There are profound and institutionalized economic disparities between Arabs and Jews in Israel. But when it comes to housing prices, an Israeli Arab who makes $1,000 a month and pays $500 in rent can still find common ground with an Israeli Jew making $2,000 and giving $1,000 to the landlord.
On Saturday, approximately 150,000 people flocked to the streets of Tel Aviv, Jerusalem, Haifa, Beersheba and many small suburbs and towns to protest the rising cost of living. It was Israel’s largest demonstration on any issue in over a decade, and organizers are calling for an even larger protest this weekend, mimicking the snowballing weekly rallies of the Arab Spring.
The protests that are paralyzing Israel began on July 14, when a few professionals in their 20s decided they could no longer tolerate the city’s uncontrolled rents, and pitched six tents at the top of the city’s most elegant street, Rothschild Boulevard. Three weeks later, the six tents have swelled to over 400, and more than 40 similar encampments have spread across the country, forming unlikely alliances between gay activists and yeshiva students, corporate lawyers and the homeless and ultra-Orthodox Jews and Israeli Arabs.
So far, the protesters have managed to remain apolitical, refusing to declare support for any leader or to be hijacked by any political party. But there is one issue conspicuously missing from the protests: Israel’s 44-year occupation of the Palestinian territories, which exacts a heavy price on the state budget and is directly related to the lack of affordable housing within Israel proper.
According to a report published by the activist group Peace Now, the Israeli government is using over 15 percent of its public construction budget to expand West Bank settlements, which house only 4 percent of Israeli citizens. According to the Adva Center, a research institute, Israel spends twice as much on a settlement resident as it spends on other Israelis.
Indeed, much of the lack of affordable housing in Israeli cities can be traced back to the 1990s, when the availability of public housing in Israel was severely curtailed while subsidies in the settlements increased, driving many lower-middle-class and working-class Israelis into the West Bank and Gaza Strip — along with many new immigrants.
Israel today is facing the consequences of a policy that favors sustaining the occupation and expanding settlements over protecting the interests of the broader population. The annual cost of maintaining control over Palestinian land is estimated at over $700 million.
Had the protesters begun by hoisting signs against the occupation, they would most likely still be just a few people in tents. By removing the single most divisive issue in Israeli politics, the protesters have created a safe space for Israelis of all ethnic, national and class identities to act together. And by decidedly placing the occupation outside of the debate, the protesters have neutralized much of the fear-mongering traditionally employed in Israel to silence discussions of social issues.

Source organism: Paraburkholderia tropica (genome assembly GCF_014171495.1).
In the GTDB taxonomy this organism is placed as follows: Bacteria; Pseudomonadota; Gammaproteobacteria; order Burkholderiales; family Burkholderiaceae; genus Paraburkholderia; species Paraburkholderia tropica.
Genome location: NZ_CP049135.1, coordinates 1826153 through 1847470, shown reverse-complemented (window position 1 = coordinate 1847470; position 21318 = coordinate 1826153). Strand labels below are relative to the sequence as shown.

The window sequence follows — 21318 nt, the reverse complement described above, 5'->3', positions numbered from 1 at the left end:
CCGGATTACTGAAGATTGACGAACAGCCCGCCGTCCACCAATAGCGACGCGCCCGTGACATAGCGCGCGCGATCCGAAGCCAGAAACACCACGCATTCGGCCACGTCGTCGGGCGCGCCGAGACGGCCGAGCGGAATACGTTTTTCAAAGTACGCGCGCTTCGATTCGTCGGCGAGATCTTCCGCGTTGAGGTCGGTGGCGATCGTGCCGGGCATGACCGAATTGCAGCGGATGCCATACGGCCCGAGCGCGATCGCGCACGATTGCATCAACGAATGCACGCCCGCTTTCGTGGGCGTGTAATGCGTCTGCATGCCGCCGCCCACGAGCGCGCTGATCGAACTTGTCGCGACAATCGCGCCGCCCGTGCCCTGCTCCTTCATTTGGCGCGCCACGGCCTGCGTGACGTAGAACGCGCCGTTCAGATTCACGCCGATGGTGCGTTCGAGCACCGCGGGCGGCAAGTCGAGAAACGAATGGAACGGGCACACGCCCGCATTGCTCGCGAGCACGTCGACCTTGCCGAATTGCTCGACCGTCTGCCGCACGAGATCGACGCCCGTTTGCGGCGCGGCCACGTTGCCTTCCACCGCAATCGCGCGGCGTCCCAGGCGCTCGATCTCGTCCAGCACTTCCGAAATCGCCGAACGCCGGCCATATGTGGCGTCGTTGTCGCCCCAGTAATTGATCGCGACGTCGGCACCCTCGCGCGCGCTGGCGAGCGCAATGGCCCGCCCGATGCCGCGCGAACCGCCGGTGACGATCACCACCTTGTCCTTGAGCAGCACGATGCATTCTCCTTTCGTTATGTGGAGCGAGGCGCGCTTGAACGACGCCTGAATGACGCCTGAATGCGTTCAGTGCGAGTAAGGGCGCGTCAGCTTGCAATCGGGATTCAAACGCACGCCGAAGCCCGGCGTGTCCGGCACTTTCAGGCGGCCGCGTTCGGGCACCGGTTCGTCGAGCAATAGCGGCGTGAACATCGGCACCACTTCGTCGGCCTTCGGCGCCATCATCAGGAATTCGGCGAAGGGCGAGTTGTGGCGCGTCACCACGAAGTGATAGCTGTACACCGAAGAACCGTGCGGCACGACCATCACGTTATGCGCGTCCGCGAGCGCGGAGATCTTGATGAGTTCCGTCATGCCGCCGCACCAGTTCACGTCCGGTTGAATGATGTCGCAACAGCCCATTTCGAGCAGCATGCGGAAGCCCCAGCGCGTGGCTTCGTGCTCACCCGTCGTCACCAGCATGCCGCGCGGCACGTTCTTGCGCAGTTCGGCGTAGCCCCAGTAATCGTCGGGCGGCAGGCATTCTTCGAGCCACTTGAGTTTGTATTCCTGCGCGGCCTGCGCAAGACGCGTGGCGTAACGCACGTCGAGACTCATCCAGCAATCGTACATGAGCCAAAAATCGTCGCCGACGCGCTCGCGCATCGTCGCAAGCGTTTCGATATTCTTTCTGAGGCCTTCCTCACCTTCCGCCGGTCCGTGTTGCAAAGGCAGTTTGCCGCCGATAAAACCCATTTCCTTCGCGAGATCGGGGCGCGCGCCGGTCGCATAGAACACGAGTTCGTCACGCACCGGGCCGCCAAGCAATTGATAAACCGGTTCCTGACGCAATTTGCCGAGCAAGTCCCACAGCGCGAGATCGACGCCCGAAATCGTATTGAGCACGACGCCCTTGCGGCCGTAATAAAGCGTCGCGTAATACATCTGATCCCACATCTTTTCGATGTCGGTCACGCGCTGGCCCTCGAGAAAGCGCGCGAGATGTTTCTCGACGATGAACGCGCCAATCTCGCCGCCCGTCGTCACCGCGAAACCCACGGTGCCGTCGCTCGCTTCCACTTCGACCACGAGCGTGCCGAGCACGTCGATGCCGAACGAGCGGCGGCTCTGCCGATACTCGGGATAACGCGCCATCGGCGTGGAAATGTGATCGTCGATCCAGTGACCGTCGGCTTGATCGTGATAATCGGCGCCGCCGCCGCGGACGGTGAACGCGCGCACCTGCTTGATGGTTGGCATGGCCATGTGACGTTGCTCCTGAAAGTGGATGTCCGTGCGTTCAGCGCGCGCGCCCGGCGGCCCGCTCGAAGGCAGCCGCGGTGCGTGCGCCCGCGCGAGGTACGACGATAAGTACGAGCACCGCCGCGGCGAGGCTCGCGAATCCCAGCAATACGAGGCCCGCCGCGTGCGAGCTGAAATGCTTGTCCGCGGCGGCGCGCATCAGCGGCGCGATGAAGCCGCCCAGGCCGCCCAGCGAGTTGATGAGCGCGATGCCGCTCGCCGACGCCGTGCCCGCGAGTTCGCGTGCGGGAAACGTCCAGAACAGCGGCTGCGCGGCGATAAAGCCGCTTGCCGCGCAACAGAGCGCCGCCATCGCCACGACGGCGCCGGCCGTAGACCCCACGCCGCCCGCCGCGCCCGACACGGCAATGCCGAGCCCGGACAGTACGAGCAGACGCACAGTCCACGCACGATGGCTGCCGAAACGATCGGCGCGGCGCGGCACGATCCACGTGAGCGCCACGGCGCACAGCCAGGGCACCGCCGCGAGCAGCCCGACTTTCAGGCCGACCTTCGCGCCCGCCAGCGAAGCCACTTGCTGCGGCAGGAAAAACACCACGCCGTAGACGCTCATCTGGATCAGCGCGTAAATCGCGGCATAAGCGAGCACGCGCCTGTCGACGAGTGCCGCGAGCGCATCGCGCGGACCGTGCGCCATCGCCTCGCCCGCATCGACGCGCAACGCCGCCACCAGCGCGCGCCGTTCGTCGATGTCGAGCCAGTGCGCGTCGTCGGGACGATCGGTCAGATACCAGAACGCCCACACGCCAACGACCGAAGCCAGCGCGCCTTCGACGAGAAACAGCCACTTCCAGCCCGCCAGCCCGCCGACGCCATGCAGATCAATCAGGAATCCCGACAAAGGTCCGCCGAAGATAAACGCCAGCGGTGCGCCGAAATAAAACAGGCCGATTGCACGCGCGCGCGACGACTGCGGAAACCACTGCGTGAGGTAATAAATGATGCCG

But even as they call for the strengthening of Israel’s once-robust welfare state, the protesters are disregarding the fact that it is alive and well in the West Bank. Although some of their demands can be met without addressing the settlements (like heavier taxes on landlords’ rental income to discourage rent increases), Israel will never become the progressive social democracy the protesters envision until it sheds the moral stain and economic burden of the occupation.
Ironically, all of this comes just as Israel’s economy is being praised for managing to escape the worldwide recession: unemployment is at a 20-year low, terrorism is down and tourism is thriving. But such statistics are not enough to save Prime Minister Benjamin Netanyahu from a broader sense of public dissatisfaction. And his efforts to appease protesters by promising to privatize state-owned land and cut red tape have failed. Mr. Netanyahu, a committed Thatcherite, will not win over the masses with market-based solutions.
Last week, young medical school residents walked out of hospitals mid-shift and prepared a collective resignation letter, putting Israel’s entire health care system on the verge of collapse. On Monday, thousands of Israelis took a day off from work in a spontaneous “solo strike” coordinated through Facebook. And this week, lecturers and nurses plan to stage their own strikes.
If the protests continue to stir more and more Israelis out of their political despondency, Mr. Netanyahu still holds two possible trump cards: a sudden breakthrough in the negotiations to free the Israeli soldier Gilad Shalit, held captive in Gaza, or a sudden escalation of armed conflict.
Moreover, the impending United Nations vote on Palestinian statehood in September imposes a deadline of sorts on the protesters. If Palestinians react by marching on Israeli army checkpoints to demand freedom, Israeli protesters will have to choose between losing internal support by siding with the Palestinians, or abandoning any claim of a pro-democracy agenda by siding with the Israeli soldiers charged with suppressing them.
Before September comes, the protesters must first secure some more earthly achievements, like rent control in Israel’s larger cities, or perhaps, as the placards demand, even bring down Mr. Netanyahu’s coalition government.
Only then could a sense of victory and democratic empowerment propel Israelis toward challenging the occupation, which remains the single greatest obstacle to social and political justice on either side of the Green Line.
By Dimi Reider, an Israeli journalist and photographer and Aziz Abu Sarah, a Palestinian columnist with the newspaper Al Quds. They are both regular bloggers at +972 Magazine.